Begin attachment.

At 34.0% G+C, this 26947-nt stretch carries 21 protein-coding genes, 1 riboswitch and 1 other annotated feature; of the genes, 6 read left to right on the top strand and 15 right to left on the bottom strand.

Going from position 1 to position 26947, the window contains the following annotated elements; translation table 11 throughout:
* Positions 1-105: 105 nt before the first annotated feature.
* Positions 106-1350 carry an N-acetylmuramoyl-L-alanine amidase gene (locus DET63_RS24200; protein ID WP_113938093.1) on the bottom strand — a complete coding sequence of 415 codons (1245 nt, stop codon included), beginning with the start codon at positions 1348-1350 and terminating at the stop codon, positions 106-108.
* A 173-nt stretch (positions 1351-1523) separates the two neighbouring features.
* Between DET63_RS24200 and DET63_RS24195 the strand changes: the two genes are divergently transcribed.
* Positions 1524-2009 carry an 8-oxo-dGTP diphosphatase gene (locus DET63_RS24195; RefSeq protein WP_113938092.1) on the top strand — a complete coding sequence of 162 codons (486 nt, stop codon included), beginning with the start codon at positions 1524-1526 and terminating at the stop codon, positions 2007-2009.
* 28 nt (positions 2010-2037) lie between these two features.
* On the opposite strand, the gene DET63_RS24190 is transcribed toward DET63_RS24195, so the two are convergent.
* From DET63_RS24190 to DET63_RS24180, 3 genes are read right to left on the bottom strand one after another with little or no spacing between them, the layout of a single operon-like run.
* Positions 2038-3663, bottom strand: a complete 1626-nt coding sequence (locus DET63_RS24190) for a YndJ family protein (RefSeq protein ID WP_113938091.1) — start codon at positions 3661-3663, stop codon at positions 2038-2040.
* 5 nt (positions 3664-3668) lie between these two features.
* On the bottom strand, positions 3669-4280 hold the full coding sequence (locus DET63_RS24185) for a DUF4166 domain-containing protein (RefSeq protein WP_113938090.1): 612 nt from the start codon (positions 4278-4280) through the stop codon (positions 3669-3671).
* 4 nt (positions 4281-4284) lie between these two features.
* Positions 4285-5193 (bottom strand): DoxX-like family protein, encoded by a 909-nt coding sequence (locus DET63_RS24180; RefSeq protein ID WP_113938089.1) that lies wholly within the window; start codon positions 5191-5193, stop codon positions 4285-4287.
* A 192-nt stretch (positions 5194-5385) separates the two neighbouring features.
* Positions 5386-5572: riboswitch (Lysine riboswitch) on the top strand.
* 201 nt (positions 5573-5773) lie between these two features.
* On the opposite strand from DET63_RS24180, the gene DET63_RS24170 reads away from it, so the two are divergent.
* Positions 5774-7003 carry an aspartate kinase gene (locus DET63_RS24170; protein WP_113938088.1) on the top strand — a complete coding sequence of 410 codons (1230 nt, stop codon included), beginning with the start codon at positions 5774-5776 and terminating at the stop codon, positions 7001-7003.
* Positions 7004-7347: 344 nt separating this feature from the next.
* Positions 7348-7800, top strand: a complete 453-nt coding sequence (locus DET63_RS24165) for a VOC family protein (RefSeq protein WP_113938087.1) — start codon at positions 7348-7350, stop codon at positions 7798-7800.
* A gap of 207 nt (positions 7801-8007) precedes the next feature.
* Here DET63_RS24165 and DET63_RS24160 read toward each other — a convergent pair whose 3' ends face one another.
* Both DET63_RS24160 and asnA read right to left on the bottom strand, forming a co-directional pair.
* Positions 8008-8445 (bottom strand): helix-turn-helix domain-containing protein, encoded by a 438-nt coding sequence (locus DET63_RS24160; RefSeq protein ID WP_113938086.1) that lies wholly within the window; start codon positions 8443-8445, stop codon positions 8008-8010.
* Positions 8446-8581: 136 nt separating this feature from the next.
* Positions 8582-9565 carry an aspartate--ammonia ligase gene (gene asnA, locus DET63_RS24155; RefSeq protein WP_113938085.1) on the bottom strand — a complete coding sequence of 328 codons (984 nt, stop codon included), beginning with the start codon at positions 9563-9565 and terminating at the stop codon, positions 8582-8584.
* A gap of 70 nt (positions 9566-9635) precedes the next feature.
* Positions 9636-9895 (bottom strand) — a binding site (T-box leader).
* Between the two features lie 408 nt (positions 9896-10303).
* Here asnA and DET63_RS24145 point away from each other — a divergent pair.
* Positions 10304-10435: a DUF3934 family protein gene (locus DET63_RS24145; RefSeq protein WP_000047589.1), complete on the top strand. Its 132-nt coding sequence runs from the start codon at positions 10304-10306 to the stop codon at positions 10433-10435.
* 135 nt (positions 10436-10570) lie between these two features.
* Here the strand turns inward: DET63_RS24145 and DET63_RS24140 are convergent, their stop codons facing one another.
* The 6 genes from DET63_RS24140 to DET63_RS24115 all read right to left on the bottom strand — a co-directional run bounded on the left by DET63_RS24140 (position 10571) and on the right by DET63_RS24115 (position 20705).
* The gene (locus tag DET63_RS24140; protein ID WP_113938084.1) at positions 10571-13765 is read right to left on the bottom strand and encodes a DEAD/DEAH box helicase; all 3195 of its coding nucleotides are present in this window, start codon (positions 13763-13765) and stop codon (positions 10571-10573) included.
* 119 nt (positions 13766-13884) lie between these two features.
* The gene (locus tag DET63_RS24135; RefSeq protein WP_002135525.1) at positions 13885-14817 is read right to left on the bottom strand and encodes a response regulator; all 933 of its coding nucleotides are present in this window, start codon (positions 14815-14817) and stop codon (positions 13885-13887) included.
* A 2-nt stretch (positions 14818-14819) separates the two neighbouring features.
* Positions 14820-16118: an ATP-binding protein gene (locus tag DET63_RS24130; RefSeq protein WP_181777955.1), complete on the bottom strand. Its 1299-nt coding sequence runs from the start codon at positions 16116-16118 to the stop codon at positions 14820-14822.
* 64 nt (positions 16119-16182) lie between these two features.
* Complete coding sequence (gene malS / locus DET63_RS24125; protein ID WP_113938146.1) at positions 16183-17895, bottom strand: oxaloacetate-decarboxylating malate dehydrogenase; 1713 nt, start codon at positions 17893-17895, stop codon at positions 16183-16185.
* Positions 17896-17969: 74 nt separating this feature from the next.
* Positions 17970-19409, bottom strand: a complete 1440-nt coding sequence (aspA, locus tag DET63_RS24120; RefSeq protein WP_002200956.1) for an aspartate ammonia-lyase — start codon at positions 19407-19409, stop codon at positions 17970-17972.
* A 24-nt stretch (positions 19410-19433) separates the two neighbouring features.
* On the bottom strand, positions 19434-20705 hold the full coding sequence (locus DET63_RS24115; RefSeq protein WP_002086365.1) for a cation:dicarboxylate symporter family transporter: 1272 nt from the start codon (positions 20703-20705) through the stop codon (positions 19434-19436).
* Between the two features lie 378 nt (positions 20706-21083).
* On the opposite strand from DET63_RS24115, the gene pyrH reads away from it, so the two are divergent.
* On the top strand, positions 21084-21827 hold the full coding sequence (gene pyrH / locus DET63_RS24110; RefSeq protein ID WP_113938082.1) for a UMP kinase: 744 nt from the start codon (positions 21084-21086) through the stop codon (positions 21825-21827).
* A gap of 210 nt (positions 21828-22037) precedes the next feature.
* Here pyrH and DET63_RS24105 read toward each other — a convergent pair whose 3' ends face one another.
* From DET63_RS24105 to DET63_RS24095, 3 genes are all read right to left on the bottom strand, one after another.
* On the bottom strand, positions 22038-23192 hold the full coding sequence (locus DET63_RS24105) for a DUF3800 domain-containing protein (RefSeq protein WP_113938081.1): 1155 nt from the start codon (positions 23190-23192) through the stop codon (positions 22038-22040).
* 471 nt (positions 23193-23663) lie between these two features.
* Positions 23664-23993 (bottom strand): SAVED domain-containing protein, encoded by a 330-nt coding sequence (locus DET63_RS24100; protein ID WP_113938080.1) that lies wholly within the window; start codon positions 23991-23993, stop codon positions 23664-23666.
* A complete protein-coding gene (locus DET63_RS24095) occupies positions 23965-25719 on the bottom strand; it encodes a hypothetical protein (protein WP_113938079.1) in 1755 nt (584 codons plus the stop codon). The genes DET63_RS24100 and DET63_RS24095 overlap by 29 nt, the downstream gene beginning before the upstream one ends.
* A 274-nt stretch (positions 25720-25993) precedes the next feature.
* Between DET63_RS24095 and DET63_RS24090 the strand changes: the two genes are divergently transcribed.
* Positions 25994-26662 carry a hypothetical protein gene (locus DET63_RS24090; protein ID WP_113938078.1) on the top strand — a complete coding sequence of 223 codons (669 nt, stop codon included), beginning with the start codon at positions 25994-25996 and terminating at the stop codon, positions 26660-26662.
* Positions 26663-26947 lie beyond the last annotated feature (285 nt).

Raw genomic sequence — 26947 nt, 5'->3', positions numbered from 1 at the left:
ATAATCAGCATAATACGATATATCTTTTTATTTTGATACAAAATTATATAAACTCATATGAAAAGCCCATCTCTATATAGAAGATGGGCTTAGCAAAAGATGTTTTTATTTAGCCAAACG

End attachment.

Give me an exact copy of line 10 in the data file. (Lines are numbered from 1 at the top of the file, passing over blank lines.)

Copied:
* From DET63_RS24190 to DET63_RS24180, 3 genes are read right to left on the bottom strand one after another with little or no spacing between them, the layout of a single operon-like run.